The lighting that I have been using for my films so far consists of incandescent bulbs and inexpensive Clamp Lights that you can get at hardware stores. I believe Karl at Between the Frames may be using the same lighting system.
I modify them by putting 4 holes around the rim which allow me to bolt armature wire onto the edge. The four arms of wire hold sheets of tracing paper in front of the bulb and housing which diffuses the light. By combining various bulbs and types of paper (printer paper, tracing paper, etc…) I can get different levels of light. I’m using 25, 40, and 60 watt bulbs and usually work with one main light to the side, one fill light on the other side, and sometimes one back light from behind.
To attach the 8.5″ x 11″ paper, I fold over the edges to make a seam and tape it closed. That makes a pocket for the armature wire, which has a bend at the tip to prevent tearing the paper, to hold the paper in place. Doing it this way makes it easy for me to remove the paper if I need full light or to switch to a thicker paper.
Clamp Lights have a tightening bolt that attaches them to a clip so they can be used and positioned in many places. In my experience, the spring clip that comes with the light isn’t stable enough and loses its grip over time. Therefore, I remove the metal spring clip that comes with the light in favor of using a wooden bead that is glued to a dowel rod or fixed to some other structure that is more stable.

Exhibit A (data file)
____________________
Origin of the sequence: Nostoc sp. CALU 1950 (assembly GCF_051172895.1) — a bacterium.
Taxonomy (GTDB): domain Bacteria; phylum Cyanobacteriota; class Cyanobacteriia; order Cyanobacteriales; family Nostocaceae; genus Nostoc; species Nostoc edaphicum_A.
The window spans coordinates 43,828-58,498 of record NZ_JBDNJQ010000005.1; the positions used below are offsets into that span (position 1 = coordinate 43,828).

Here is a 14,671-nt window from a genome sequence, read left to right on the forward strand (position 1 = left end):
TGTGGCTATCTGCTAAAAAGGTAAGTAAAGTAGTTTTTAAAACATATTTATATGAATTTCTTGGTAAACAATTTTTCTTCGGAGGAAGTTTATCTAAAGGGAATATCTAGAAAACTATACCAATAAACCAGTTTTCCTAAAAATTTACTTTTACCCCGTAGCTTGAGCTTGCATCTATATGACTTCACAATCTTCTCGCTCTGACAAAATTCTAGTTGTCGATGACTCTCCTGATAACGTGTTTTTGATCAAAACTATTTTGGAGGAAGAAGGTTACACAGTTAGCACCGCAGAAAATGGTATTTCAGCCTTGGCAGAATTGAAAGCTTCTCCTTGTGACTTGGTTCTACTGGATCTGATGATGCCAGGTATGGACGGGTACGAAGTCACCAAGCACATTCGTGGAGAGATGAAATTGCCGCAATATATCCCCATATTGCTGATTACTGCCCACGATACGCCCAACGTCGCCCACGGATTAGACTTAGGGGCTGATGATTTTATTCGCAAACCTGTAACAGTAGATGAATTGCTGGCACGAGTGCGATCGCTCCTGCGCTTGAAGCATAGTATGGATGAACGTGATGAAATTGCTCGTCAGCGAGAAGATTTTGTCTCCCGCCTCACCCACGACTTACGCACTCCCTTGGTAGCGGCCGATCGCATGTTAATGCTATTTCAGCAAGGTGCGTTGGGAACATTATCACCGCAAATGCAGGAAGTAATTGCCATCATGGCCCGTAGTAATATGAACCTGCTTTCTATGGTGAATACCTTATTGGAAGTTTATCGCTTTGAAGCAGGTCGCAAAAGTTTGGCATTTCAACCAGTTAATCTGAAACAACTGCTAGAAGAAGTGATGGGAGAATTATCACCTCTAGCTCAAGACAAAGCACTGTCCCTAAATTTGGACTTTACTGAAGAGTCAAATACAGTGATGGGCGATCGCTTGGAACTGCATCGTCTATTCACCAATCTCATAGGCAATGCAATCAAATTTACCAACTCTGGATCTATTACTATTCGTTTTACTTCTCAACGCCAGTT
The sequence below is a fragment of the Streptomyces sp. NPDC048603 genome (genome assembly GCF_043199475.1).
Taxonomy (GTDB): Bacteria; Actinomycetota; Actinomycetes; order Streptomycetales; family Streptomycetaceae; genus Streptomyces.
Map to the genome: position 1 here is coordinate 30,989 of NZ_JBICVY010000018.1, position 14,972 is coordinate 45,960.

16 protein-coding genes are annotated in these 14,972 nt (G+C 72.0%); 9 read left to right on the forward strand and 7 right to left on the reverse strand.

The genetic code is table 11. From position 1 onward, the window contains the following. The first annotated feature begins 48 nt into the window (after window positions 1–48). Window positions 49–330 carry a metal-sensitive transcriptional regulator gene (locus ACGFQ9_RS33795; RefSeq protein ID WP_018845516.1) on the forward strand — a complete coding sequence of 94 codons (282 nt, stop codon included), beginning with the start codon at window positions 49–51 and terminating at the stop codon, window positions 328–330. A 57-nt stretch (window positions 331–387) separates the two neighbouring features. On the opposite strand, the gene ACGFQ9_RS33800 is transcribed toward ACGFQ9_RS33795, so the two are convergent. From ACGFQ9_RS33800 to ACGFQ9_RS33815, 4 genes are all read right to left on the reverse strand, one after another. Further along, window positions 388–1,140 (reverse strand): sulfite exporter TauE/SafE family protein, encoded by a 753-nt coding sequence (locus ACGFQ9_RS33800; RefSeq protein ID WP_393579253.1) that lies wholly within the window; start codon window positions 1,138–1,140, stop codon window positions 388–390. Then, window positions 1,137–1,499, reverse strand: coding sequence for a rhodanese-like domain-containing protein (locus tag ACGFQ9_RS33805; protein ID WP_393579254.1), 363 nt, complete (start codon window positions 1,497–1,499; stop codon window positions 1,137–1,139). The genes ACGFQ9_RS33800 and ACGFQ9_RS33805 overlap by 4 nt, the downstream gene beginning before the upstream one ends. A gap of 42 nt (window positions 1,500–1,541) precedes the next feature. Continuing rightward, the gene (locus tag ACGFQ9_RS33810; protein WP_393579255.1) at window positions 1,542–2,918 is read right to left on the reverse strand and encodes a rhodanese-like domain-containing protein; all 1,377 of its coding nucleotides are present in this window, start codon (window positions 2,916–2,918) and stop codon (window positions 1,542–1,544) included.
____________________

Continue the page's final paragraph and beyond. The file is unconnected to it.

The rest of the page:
In the photo below you can see one bead is fixed to the top of an old drum kit stand with epoxy putty and the other is a dowel rod with a bead and the rod is inserted into a wood frame. The light housing can be tightened to the bead which then provides an adequate balance between grip strength and the ability to rotate and position. It can easily be knocked out of place though so I have to be cautious when working near one of the lights during a shot.
I haven’t tried using color paper or cutting designs in the paper to see what effects that might provide but so far the system has worked out pretty well for a quick and dirty and inexpensive lighting system.